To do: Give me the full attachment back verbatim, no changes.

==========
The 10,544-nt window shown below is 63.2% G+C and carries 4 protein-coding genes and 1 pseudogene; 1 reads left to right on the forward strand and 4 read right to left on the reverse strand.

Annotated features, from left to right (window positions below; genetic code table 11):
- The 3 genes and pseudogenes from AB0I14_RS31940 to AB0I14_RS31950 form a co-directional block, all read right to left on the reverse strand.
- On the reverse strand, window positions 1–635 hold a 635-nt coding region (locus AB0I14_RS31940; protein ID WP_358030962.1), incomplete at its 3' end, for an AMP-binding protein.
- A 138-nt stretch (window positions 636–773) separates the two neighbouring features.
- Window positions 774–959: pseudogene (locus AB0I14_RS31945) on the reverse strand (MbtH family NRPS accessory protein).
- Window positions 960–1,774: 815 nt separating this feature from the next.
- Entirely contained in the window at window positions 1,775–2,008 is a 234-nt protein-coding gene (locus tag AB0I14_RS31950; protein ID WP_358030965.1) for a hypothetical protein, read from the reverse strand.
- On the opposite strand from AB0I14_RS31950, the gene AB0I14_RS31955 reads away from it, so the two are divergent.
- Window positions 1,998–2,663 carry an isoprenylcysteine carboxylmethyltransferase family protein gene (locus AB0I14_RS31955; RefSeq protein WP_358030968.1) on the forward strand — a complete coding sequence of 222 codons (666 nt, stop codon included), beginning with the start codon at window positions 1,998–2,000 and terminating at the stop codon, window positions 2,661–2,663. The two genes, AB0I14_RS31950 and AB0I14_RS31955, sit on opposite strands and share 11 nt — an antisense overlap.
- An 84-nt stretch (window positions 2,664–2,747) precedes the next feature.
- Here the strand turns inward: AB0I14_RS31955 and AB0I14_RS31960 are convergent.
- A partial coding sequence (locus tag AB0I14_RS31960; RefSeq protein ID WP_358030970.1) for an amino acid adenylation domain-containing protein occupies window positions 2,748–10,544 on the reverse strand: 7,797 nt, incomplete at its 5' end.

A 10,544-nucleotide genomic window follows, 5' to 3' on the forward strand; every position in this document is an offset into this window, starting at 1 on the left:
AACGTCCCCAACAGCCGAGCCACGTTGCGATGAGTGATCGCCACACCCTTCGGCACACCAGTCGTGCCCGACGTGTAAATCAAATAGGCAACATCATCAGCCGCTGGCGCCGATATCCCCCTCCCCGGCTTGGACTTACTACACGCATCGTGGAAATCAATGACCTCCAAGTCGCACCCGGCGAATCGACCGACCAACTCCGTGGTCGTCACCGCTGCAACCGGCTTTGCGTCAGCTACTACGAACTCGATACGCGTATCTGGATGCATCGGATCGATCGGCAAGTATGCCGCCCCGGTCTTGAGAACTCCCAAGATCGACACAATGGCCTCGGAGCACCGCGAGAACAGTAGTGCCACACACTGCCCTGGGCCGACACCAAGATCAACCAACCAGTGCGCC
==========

The 10,544-nt window shown below is 63.2% G+C and carries 4 protein-coding genes and 1 pseudogene; 1 reads left to right on the forward strand and 4 read right to left on the reverse strand.

Annotated features, from left to right (window positions below; genetic code table 11):
- The 3 genes and pseudogenes from AB0I14_RS31940 to AB0I14_RS31950 form a co-directional block, all read right to left on the reverse strand.
- On the reverse strand, window positions 1–635 hold a 635-nt coding region (locus AB0I14_RS31940; protein ID WP_358030962.1), incomplete at its 3' end, for an AMP-binding protein.
- A 138-nt stretch (window positions 636–773) separates the two neighbouring features.
- Window positions 774–959: pseudogene (locus AB0I14_RS31945) on the reverse strand (MbtH family NRPS accessory protein).
- Window positions 960–1,774: 815 nt separating this feature from the next.
- Entirely contained in the window at window positions 1,775–2,008 is a 234-nt protein-coding gene (locus tag AB0I14_RS31950; protein ID WP_358030965.1) for a hypothetical protein, read from the reverse strand.
- On the opposite strand from AB0I14_RS31950, the gene AB0I14_RS31955 reads away from it, so the two are divergent.
- Window positions 1,998–2,663 carry an isoprenylcysteine carboxylmethyltransferase family protein gene (locus AB0I14_RS31955; RefSeq protein WP_358030968.1) on the forward strand — a complete coding sequence of 222 codons (666 nt, stop codon included), beginning with the start codon at window positions 1,998–2,000 and terminating at the stop codon, window positions 2,661–2,663. The two genes, AB0I14_RS31950 and AB0I14_RS31955, sit on opposite strands and share 11 nt — an antisense overlap.
- An 84-nt stretch (window positions 2,664–2,747) precedes the next feature.
- Here the strand turns inward: AB0I14_RS31955 and AB0I14_RS31960 are convergent.
- A partial coding sequence (locus tag AB0I14_RS31960; RefSeq protein ID WP_358030970.1) for an amino acid adenylation domain-containing protein occupies window positions 2,748–10,544 on the reverse strand: 7,797 nt, incomplete at its 5' end.

A 10,544-nucleotide genomic window follows, 5' to 3' on the forward strand; every position in this document is an offset into this window, starting at 1 on the left:
AACGTCCCCAACAGCCGAGCCACGTTGCGATGAGTGATCGCCACACCCTTCGGCACACCAGTCGTGCCCGACGTGTAAATCAAATAGGCAACATCATCAGCCGCTGGCGCCGATATCCCCCTCCCCGGCTTGGACTTACTACACGCATCGTGGAAATCAATGACCTCCAAGTCGCACCCGGCGAATCGACCGACCAACTCCGTGGTCGTCACCGCTGCAACCGGCTTTGCGTCAGCTACTACGAACTCGATACGCGTATCTGGATGCATCGGATCGATCGGCAAGTATGCCGCCCCGGTCTTGAGAACTCCCAAGATCGACACAATGGCCTCGGAGCACCGCGAGAACAGTAGTGCCACACACTGCCCTGGGCCGACACCAAGATCAACCAACCAGTGCGCC